Background: Although many investigators have evaluated the accuracy of ultrasonography and magnetic resonance imaging for the detection of full and partial-thickness rotator cuff tears, few have directly compared the two tests. The purpose of our study was to compare the accuracy of the two tests for detection and measurement of the size of rotator cuff tears, with arthroscopic findings used as the standard.
Methods: One hundred and twenty-four consecutive patients with shoulder pain were prospectively studied with ultrasonography and magnetic resonance imaging. Seventy-one had subsequent arthroscopy, and they formed the study group. The arthroscopic diagnosis was a full-thickness tear in forty-six patients, a partial-thickness tear in nineteen, and no tear in six. The presence or absence of a full or partial-thickness tear and the tear size as demonstrated by each imaging test and at the time of arthroscopy were recorded. The findings of the imaging tests and arthroscopy were then compared for each parameter.
Results: Ultrasonography correctly identified forty-five of the forty-six full-thickness tears and magnetic resonance imaging, all forty-six. Ultrasonography correctly identified thirteen of the nineteen partial-thickness rotator cuff tears and magnetic resonance imaging, twelve of the nineteen. The overall accuracy for both imaging tests was 87%. Ultrasonography correctly predicted the degree of retraction of 73% of the full-thickness tears and the length of 85% of the partial-thickness tears, and magnetic resonance imaging correctly predicted the retraction and length of 63% and 75%, respectively. Ultrasonography correctly predicted the width of 87% of the full-thickness tears and 54% of the partial-thickness tears, and magnetic resonance imaging correctly predicted the width of 80% and 75%, respectively. No significant differences between ultrasonography and magnetic resonance imaging were demonstrated (p > 0.05).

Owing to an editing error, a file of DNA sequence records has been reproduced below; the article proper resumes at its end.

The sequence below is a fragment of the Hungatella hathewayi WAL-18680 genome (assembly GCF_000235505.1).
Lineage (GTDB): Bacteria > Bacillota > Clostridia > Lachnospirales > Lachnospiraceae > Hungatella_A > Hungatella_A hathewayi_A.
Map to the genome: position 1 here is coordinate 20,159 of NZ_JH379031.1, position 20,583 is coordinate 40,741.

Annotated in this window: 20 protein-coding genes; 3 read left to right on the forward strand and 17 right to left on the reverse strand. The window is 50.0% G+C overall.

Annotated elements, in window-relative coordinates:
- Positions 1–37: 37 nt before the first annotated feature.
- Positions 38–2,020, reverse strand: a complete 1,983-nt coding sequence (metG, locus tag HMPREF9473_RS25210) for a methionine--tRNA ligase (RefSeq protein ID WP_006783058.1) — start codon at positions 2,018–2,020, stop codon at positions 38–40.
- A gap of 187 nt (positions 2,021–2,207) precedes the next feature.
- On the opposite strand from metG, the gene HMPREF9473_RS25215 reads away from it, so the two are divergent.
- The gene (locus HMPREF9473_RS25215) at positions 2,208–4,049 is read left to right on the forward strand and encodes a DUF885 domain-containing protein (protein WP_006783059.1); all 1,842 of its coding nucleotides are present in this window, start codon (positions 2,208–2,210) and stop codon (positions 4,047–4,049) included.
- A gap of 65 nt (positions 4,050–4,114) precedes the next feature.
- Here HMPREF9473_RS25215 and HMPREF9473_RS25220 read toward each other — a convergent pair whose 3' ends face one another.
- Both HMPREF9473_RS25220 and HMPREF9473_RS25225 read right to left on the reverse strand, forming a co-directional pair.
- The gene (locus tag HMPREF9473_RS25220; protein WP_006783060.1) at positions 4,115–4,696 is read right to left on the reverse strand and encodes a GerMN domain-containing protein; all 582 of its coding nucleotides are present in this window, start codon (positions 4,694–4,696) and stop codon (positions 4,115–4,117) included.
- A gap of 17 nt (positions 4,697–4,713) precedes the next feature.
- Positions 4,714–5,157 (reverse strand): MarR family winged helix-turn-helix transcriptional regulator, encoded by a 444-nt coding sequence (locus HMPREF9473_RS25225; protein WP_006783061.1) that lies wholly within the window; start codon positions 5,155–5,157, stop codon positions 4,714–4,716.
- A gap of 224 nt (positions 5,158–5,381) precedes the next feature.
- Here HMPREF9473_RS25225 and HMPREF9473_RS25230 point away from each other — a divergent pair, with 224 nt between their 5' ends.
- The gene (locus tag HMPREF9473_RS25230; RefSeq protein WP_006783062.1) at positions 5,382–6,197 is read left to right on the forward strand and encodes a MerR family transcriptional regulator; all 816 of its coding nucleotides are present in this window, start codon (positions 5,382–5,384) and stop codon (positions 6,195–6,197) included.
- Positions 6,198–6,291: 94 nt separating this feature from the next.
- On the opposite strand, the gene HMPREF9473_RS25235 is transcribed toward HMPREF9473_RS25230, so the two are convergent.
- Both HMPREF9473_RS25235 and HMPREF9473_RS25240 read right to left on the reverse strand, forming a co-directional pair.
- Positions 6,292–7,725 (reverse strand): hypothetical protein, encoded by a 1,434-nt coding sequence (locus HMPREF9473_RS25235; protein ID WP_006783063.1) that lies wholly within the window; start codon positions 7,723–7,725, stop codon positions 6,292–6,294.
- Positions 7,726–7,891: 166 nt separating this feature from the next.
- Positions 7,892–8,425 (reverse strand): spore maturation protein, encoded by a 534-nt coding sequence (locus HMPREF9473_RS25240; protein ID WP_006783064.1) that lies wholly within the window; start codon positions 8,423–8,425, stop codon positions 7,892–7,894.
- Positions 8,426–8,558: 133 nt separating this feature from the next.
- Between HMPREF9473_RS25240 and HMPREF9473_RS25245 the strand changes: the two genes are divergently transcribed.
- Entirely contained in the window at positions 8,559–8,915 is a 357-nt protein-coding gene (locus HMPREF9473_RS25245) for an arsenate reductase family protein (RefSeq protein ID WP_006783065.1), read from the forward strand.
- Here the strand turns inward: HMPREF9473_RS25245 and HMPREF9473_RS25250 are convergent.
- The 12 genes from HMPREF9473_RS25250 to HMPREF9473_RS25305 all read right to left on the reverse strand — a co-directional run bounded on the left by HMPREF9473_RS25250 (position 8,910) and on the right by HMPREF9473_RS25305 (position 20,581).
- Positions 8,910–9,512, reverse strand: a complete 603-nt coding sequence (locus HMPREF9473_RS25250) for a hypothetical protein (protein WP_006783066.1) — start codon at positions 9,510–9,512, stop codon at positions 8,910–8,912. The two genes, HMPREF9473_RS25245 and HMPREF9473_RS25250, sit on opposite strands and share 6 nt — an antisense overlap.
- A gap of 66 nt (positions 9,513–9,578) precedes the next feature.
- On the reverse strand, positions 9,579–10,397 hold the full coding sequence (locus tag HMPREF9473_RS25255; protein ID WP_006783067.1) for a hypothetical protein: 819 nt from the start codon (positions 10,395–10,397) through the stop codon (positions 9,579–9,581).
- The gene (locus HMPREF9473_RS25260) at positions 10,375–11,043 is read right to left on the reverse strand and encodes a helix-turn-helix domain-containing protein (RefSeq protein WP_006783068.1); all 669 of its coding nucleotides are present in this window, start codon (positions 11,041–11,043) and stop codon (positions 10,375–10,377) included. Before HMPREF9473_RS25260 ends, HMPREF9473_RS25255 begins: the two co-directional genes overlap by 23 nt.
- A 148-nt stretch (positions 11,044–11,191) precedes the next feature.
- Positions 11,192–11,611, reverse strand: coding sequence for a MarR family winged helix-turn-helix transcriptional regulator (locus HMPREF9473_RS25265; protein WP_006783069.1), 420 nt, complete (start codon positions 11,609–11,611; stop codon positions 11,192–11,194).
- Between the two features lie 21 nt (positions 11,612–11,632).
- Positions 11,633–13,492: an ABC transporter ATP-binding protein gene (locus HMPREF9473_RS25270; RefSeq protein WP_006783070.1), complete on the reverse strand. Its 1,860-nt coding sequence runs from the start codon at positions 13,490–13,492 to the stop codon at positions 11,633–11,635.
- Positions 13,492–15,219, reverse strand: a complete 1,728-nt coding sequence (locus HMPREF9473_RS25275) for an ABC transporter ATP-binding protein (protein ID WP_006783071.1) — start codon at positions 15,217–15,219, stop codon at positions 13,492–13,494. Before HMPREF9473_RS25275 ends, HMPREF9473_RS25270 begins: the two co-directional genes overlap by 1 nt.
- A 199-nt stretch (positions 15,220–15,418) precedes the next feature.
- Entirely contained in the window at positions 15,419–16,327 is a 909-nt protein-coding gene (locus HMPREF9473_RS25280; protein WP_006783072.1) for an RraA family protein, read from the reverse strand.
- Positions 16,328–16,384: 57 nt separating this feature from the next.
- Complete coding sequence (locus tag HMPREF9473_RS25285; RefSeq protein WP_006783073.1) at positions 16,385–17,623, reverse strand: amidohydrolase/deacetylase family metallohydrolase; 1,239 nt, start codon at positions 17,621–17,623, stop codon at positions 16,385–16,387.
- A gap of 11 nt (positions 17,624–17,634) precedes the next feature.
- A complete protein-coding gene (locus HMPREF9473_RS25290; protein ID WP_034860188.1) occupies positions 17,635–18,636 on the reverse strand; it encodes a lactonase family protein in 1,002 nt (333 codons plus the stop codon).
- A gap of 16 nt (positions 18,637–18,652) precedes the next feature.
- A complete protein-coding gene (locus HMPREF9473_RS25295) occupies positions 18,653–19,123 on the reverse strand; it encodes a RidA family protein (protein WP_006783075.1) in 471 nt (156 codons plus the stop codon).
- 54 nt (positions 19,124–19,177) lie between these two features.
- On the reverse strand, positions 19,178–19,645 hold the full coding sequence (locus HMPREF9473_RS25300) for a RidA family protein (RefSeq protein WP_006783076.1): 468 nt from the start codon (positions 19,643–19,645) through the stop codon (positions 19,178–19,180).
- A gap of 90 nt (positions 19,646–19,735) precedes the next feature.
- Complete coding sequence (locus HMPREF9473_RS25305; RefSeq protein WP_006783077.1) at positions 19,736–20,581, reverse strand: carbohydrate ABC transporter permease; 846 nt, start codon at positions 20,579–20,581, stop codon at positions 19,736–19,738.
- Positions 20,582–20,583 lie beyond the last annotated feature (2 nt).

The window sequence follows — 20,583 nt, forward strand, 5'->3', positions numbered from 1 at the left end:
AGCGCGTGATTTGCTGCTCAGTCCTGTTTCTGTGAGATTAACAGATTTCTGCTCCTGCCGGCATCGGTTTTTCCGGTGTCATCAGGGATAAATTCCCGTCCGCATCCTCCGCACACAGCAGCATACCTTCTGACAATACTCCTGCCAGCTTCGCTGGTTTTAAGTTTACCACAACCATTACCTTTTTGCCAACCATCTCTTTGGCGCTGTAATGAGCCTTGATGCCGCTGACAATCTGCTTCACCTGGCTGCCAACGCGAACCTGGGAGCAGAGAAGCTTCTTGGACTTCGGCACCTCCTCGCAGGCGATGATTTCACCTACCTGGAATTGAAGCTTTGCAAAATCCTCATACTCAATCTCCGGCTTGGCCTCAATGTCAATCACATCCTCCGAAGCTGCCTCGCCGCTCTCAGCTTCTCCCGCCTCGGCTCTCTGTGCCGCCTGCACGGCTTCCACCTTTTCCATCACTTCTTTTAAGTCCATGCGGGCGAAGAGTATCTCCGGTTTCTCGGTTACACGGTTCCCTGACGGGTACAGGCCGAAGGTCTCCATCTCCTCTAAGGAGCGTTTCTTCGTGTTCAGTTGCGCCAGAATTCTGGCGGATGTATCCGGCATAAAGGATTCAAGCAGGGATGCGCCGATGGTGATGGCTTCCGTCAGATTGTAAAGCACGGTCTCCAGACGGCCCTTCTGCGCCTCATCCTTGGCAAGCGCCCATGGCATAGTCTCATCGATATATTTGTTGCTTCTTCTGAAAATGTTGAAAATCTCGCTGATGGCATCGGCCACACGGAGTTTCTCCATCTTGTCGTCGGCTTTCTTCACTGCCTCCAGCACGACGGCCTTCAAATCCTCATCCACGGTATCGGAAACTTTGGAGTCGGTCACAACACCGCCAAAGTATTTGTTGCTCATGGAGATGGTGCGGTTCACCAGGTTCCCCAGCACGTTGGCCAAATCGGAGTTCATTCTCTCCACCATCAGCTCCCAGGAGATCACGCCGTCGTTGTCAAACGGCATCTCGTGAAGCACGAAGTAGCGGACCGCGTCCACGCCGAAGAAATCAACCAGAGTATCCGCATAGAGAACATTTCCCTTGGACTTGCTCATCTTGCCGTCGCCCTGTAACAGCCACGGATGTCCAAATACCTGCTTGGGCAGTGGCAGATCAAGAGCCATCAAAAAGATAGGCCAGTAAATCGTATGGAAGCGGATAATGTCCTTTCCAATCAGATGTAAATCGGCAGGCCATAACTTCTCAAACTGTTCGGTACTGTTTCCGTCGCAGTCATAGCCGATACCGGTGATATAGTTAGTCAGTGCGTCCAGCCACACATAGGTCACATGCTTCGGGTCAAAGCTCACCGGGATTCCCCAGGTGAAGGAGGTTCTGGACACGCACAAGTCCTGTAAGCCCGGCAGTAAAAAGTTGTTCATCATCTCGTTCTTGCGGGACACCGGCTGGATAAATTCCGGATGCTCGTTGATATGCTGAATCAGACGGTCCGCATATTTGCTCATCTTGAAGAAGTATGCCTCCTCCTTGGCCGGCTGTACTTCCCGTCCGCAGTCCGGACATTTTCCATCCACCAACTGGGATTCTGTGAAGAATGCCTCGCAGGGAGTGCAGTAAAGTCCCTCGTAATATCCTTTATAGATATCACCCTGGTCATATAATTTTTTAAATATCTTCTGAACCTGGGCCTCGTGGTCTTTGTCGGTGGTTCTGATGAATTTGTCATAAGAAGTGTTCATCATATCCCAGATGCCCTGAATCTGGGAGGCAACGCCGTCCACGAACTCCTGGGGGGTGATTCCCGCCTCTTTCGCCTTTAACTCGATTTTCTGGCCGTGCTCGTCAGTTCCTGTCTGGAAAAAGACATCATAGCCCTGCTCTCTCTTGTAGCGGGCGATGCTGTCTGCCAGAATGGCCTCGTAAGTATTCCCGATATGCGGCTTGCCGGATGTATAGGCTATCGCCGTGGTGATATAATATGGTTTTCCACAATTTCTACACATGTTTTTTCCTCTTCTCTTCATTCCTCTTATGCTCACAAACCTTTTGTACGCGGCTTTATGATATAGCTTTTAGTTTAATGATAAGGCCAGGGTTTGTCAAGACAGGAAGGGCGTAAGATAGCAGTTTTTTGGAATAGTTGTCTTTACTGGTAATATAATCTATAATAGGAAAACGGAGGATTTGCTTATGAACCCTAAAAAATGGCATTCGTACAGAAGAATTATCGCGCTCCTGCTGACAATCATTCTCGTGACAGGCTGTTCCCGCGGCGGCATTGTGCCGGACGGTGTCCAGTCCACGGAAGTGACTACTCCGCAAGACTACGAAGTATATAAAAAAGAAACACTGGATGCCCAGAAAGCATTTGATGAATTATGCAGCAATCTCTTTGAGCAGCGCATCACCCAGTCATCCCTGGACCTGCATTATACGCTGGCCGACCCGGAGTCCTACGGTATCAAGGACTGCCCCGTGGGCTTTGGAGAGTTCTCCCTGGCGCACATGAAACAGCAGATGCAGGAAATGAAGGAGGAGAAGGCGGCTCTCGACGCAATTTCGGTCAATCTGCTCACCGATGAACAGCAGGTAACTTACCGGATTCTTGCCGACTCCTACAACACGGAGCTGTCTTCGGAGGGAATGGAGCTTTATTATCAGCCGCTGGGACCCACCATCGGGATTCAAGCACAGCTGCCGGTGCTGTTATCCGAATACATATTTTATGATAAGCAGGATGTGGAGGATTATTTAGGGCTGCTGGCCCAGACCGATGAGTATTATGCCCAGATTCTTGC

Conclusions: Ultrasonography and magnetic resonance imaging had comparable accuracy for identifying and measuring the size of full-thickness and partial-thickness rotator cuff tears. When an investigator has comparable experience with both imaging tests, the decision regarding which test to perform for rotator cuff assessment does not need to be based on accuracy concerns. The choice can be based on other factors, such as the importance of ancillary clinical information (regarding lesions of the glenoid labrum, joint capsule, or surrounding muscle or bone), the presence of an implanted device, patient tolerance, and cost.
Level of Evidence: Diagnostic study, Level I-1 (testing of previously developed diagnostic criteria in series of consecutive patients [with universally applied reference “gold” standard]). See Instructions to Authors for a complete description of levels of evidence.
1 Mallinckrodt Institute of Radiology, 510 South Kingshighway Boulevard, St. Louis, MO 63110. E-mail address for S.A. Teefey: firstname.lastname@example.org
2 Department of Orthopaedic Surgery, West Pavilion, Suite 11300, One Barnes-Jewish Hospital Plaza, St. Louis, MO 63110